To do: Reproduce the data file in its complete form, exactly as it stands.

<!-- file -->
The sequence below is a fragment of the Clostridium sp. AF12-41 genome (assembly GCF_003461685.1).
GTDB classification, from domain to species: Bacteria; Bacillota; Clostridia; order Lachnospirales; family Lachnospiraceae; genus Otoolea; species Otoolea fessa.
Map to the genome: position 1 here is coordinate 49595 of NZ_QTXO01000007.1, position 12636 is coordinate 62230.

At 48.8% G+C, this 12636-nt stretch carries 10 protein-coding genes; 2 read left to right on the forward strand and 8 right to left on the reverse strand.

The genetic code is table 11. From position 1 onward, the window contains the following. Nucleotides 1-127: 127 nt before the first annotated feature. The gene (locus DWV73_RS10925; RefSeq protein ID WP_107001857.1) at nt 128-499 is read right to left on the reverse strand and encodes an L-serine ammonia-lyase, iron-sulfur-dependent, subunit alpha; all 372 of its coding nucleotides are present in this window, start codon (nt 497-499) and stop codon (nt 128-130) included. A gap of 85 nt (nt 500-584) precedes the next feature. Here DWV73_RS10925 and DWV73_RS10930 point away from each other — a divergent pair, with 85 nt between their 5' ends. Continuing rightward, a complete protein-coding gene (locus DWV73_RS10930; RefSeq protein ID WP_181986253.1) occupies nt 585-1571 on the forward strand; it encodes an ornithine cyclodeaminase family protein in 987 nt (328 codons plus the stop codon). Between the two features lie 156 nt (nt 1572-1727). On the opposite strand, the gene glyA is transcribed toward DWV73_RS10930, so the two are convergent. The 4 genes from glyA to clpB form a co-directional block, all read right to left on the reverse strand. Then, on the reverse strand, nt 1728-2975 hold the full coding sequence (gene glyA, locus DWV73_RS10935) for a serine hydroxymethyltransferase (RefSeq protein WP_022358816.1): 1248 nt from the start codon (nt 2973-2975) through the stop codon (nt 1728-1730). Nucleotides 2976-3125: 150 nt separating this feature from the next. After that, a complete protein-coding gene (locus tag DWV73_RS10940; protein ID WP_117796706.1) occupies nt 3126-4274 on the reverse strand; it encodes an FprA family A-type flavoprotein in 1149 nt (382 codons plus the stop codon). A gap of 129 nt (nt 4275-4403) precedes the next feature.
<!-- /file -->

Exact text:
The sequence below is a fragment of the Clostridium sp. AF12-41 genome (assembly GCF_003461685.1).
GTDB classification, from domain to species: Bacteria; Bacillota; Clostridia; order Lachnospirales; family Lachnospiraceae; genus Otoolea; species Otoolea fessa.
Map to the genome: position 1 here is coordinate 49595 of NZ_QTXO01000007.1, position 12636 is coordinate 62230.

At 48.8% G+C, this 12636-nt stretch carries 10 protein-coding genes; 2 read left to right on the forward strand and 8 right to left on the reverse strand.

The genetic code is table 11. From position 1 onward, the window contains the following. Nucleotides 1-127: 127 nt before the first annotated feature. The gene (locus DWV73_RS10925; RefSeq protein ID WP_107001857.1) at nt 128-499 is read right to left on the reverse strand and encodes an L-serine ammonia-lyase, iron-sulfur-dependent, subunit alpha; all 372 of its coding nucleotides are present in this window, start codon (nt 497-499) and stop codon (nt 128-130) included. A gap of 85 nt (nt 500-584) precedes the next feature. Here DWV73_RS10925 and DWV73_RS10930 point away from each other — a divergent pair, with 85 nt between their 5' ends. Continuing rightward, a complete protein-coding gene (locus DWV73_RS10930; RefSeq protein ID WP_181986253.1) occupies nt 585-1571 on the forward strand; it encodes an ornithine cyclodeaminase family protein in 987 nt (328 codons plus the stop codon). Between the two features lie 156 nt (nt 1572-1727). On the opposite strand, the gene glyA is transcribed toward DWV73_RS10930, so the two are convergent. The 4 genes from glyA to clpB form a co-directional block, all read right to left on the reverse strand. Then, on the reverse strand, nt 1728-2975 hold the full coding sequence (gene glyA, locus DWV73_RS10935) for a serine hydroxymethyltransferase (RefSeq protein WP_022358816.1): 1248 nt from the start codon (nt 2973-2975) through the stop codon (nt 1728-1730). Nucleotides 2976-3125: 150 nt separating this feature from the next. After that, a complete protein-coding gene (locus tag DWV73_RS10940; protein ID WP_117796706.1) occupies nt 3126-4274 on the reverse strand; it encodes an FprA family A-type flavoprotein in 1149 nt (382 codons plus the stop codon). A gap of 129 nt (nt 4275-4403) precedes the next feature.